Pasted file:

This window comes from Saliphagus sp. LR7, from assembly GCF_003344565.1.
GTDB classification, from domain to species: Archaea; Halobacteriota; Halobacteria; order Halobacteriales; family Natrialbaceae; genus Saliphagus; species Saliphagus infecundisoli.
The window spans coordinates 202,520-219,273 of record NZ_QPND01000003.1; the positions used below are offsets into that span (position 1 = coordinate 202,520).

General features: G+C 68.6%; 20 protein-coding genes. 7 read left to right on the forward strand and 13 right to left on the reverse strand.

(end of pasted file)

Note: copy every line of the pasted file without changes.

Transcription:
This window comes from Saliphagus sp. LR7, from assembly GCF_003344565.1.
GTDB classification, from domain to species: Archaea; Halobacteriota; Halobacteria; order Halobacteriales; family Natrialbaceae; genus Saliphagus; species Saliphagus infecundisoli.
The window spans coordinates 202,520-219,273 of record NZ_QPND01000003.1; the positions used below are offsets into that span (position 1 = coordinate 202,520).

General features: G+C 68.6%; 20 protein-coding genes. 7 read left to right on the forward strand and 13 right to left on the reverse strand.